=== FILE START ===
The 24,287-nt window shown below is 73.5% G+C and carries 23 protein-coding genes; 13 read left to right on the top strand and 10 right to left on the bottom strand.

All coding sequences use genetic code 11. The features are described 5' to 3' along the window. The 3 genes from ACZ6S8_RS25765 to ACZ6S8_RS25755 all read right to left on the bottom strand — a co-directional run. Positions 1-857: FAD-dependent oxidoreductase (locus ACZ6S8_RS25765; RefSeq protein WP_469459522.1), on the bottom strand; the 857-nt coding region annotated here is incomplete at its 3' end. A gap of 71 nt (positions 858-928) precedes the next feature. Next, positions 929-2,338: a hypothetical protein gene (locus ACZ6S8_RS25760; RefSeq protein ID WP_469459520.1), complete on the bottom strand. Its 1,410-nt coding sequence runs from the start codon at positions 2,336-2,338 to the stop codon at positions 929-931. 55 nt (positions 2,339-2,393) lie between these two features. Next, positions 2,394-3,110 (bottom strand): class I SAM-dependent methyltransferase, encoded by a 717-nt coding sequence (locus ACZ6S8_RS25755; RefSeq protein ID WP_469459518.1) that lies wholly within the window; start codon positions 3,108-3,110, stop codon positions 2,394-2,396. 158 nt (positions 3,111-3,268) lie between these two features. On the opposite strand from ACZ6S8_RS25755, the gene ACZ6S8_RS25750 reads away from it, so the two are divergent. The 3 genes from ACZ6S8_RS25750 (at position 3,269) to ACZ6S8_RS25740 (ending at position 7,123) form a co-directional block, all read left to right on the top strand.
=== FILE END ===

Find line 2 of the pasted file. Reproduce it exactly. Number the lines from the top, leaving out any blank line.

All coding sequences use genetic code 11. The features are described 5' to 3' along the window. The 3 genes from ACZ6S8_RS25765 to ACZ6S8_RS25755 all read right to left on the bottom strand — a co-directional run. Positions 1-857: FAD-dependent oxidoreductase (locus ACZ6S8_RS25765; RefSeq protein WP_469459522.1), on the bottom strand; the 857-nt coding region annotated here is incomplete at its 3' end. A gap of 71 nt (positions 858-928) precedes the next feature. Next, positions 929-2,338: a hypothetical protein gene (locus ACZ6S8_RS25760; RefSeq protein ID WP_469459520.1), complete on the bottom strand. Its 1,410-nt coding sequence runs from the start codon at positions 2,336-2,338 to the stop codon at positions 929-931. 55 nt (positions 2,339-2,393) lie between these two features. Next, positions 2,394-3,110 (bottom strand): class I SAM-dependent methyltransferase, encoded by a 717-nt coding sequence (locus ACZ6S8_RS25755; RefSeq protein ID WP_469459518.1) that lies wholly within the window; start codon positions 3,108-3,110, stop codon positions 2,394-2,396. 158 nt (positions 3,111-3,268) lie between these two features. On the opposite strand from ACZ6S8_RS25755, the gene ACZ6S8_RS25750 reads away from it, so the two are divergent. The 3 genes from ACZ6S8_RS25750 (at position 3,269) to ACZ6S8_RS25740 (ending at position 7,123) form a co-directional block, all read left to right on the top strand.